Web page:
Vietnam’s high-speed rail project revived

Vietnam’s proposed North-South High-Speed Railway (HSR) is expected to improve transport quality for nearly half of the country’s population.

The country’s Ministry of Transportation presented a pre-feasibility study for the project to Vietnam’s Prime Minister Nguyen Xuan Phuc earlier this month, and the report created with the support of a foreign consultancy team found that north-south transport routes currently benefit 49 percent of the nation and serve a population which accounts for 61 percent of the country’s gross domestic product (GDP).

Having shelved the initial project in 2010, the Vietnamese government is now looking into reviving it. A study last year reported that a proposed 1,545-kilometre (km) HSR connecting Hanoi to Ho Chi Minh City with 20 stops may cost more than US$58 billion. Interestingly, the original project was shelved in 2010 over an estimated US$56 billion price tag.

In 2007, Vietnam’s then-Prime Minister Nguyen Tan Dung announced plans for a 1,630 km track linking Hanoi to Ho Chi Minh City. It was expected to reduce travel time by rail from over 30 hours to just under 10.

The project was initially estimated to cost US$33 billion and is based on Japan’s Shinkansen bullet train technology. Funding would be provided by the Vietnamese government, Japanese development assistance funds and loans raised by Vietnam Railways.

However, by 2010, cost estimates ballooned to over US$56 billion. Critics argued that the cost was too high, the resultant high fares would be unaffordable and the railway would not be able to serve the majority of Vietnam’s citizens as they mostly lived in rural areas.

Transport of choice

Rail may not be the transport of choice for Vietnamese. The latest available statistics show train ridership at 11.2 million, compared to 3.1 billion people who travelled by road; 164 million on inland waterways; and 31.1 million by air. The rise of regional budget airlines such as AirAsia, Jetstar, and VietJet have also made air travel cheaper, faster and more convenient than rail.

About 85 percent of rail transportation in Vietnam is on the 1,726 km North-South Railway between Hanoi and Ho Chi Minh City. The line was bombed numerous times during World War II during the Japanese invasion of French Indochina, the First Indochina War and the Vietnam War. Much of the repairs to it cannibalised materials from minor railway lines.

Apart from slower speeds, rail transport in Vietnam is also fraught with accidents and train crashes. Along the almost 3,000 km North-South Railway linking Hanoi to Ho Chi Minh, there are more than 4,200 illegal crossings, and in many sections, there are no safety corridors – houses can be found alongside the tracks.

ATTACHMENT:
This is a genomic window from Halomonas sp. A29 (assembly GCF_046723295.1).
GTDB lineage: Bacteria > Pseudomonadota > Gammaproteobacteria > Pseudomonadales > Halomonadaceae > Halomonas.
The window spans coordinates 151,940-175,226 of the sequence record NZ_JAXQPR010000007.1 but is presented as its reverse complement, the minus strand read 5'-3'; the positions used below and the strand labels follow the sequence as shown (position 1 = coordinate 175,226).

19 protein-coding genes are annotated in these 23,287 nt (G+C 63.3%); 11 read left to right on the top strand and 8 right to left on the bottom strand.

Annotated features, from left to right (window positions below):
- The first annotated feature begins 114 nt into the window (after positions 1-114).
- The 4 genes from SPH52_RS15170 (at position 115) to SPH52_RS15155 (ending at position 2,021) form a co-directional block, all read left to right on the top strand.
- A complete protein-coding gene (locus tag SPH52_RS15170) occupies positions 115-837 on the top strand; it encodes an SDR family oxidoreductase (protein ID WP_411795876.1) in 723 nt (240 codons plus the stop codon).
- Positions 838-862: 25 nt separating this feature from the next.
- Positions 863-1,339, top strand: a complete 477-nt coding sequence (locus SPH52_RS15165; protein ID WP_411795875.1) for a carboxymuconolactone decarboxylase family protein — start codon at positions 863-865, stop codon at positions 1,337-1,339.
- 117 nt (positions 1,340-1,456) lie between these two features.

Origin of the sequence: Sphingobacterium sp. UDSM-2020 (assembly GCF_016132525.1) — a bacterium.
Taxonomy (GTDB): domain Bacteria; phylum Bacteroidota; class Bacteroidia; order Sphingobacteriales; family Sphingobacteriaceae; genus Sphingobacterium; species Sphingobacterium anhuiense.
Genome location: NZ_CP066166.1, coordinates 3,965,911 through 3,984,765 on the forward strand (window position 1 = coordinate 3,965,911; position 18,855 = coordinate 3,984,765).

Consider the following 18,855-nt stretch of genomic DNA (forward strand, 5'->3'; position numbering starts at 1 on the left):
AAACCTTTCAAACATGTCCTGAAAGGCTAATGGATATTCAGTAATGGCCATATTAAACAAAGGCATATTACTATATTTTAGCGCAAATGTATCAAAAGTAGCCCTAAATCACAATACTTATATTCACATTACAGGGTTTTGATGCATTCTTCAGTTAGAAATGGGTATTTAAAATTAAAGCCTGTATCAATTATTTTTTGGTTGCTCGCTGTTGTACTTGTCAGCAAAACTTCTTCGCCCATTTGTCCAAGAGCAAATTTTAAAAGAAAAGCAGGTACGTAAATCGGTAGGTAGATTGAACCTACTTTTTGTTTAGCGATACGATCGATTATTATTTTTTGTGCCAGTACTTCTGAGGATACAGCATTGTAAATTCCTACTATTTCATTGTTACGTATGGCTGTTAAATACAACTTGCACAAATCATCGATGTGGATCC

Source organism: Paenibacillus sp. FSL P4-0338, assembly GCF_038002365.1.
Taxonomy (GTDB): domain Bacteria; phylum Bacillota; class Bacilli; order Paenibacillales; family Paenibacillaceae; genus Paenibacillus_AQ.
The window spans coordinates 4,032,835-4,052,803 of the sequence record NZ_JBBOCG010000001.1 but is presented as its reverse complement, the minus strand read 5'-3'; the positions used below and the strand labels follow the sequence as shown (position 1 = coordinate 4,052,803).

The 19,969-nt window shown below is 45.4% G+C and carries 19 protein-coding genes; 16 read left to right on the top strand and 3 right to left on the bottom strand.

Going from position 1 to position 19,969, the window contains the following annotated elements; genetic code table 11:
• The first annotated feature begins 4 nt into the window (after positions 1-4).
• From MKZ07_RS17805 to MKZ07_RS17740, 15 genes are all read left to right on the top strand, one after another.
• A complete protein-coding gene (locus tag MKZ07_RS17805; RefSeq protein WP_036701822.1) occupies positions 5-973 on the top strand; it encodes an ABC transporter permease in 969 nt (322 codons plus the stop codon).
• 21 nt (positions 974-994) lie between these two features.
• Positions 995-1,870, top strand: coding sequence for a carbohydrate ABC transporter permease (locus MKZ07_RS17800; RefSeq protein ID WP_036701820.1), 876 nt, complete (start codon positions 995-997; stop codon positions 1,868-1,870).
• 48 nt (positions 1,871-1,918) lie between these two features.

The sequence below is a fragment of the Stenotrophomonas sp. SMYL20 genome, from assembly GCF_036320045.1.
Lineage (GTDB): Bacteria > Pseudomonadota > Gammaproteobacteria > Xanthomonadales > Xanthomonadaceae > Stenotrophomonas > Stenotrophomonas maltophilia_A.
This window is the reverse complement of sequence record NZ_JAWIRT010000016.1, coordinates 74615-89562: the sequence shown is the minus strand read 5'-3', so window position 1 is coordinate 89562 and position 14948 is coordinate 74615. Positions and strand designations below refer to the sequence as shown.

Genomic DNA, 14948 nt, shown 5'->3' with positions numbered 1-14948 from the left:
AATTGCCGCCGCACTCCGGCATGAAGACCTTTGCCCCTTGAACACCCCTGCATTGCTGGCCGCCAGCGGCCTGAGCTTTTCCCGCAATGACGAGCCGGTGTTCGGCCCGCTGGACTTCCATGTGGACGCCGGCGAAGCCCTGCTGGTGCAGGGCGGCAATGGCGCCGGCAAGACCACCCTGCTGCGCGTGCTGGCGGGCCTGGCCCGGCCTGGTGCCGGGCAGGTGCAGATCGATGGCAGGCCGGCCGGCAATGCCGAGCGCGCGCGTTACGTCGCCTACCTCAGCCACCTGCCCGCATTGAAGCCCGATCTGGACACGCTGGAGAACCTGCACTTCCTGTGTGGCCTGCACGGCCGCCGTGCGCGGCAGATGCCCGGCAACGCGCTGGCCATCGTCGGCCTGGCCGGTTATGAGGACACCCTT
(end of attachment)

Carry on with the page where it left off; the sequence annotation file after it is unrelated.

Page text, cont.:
Vietnam Railway Authority’s deputy head, Khuong The Duy said in 2017 that relocating these houses to create a 15-metre boundary may cost as much as US$2.2 billion based on 2013 estimates. The actual cost could now be significantly higher. In some cases, these squatter houses have grown into large urban areas.

In June 2017, the government of Vietnam decided that rail is crucial to the national transport network. It amended the Railway Law, which came into effect in July 2018. Investors are offered easy access to land and funding, cheap loans and tax waivers.

The revived HSR plans call for construction to be done in three parts: Hanoi to Vinh city (285 km); Vinh City to Nha Trang (364 km); and Nha Trang to Ho Chi Minh City (896 km). The first and third sections would be developed in the first phase at a cost of over US$24 billion.

The Tedi-Tricc-Tedis consortium which created last year’s pre-feasibility report said high-speed trains with speeds of up to 350 kilometres per hour (km/h) can compete with air transport. However, it recommended limiting speeds to around 200 km/h in the first phase of operation and increasing it upon full completion of the line.

The Belt and Road Initiative (BRI) gave rise to HSR projects in Lao PDR, Thailand, Malaysia and Singapore, to create an HSR connection from China to Singapore (Malaysia has since postponed plans for its HSR link to Singapore). Only Cambodia and Vietnam lack HSR projects.

It may be a bitter pill to swallow today for Vietnam as the country laid claim to having the first and most modern railway system in Southeast Asia back in 1881; with the 70 km Saigon (now Ho Chi Minh City) to My Tho line. The French who occupied Saigon then, continued with several other rail projects, including the North-South railway.

Despite competition from budget airlines and the unpopularity of rail travel, developing a modern HSR system may just be more a matter of pride for Vietnam than a necessity.

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